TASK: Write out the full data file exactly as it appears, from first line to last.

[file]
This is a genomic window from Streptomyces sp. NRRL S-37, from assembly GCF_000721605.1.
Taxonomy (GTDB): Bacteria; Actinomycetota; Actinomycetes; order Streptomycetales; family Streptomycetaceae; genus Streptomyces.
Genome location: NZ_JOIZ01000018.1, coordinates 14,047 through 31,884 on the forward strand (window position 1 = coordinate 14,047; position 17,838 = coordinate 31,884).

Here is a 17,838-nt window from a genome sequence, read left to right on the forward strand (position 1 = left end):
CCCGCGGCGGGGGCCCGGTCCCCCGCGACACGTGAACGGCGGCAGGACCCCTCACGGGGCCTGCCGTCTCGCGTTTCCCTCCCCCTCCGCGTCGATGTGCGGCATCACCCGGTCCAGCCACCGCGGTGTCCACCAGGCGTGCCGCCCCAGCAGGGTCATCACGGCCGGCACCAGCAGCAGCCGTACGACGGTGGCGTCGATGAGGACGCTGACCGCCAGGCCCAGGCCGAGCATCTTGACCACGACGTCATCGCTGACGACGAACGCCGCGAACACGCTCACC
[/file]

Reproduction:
This is a genomic window from Streptomyces sp. NRRL S-37, from assembly GCF_000721605.1.
Taxonomy (GTDB): Bacteria; Actinomycetota; Actinomycetes; order Streptomycetales; family Streptomycetaceae; genus Streptomyces.
Genome location: NZ_JOIZ01000018.1, coordinates 14,047 through 31,884 on the forward strand (window position 1 = coordinate 14,047; position 17,838 = coordinate 31,884).

Here is a 17,838-nt window from a genome sequence, read left to right on the forward strand (position 1 = left end):
CCCGCGGCGGGGGCCCGGTCCCCCGCGACACGTGAACGGCGGCAGGACCCCTCACGGGGCCTGCCGTCTCGCGTTTCCCTCCCCCTCCGCGTCGATGTGCGGCATCACCCGGTCCAGCCACCGCGGTGTCCACCAGGCGTGCCGCCCCAGCAGGGTCATCACGGCCGGCACCAGCAGCAGCCGTACGACGGTGGCGTCGATGAGGACGCTGACCGCCAGGCCCAGGCCGAGCATCTTGACCACGACGTCATCGCTGACGACGAACGCCGCGAACACGCTCACC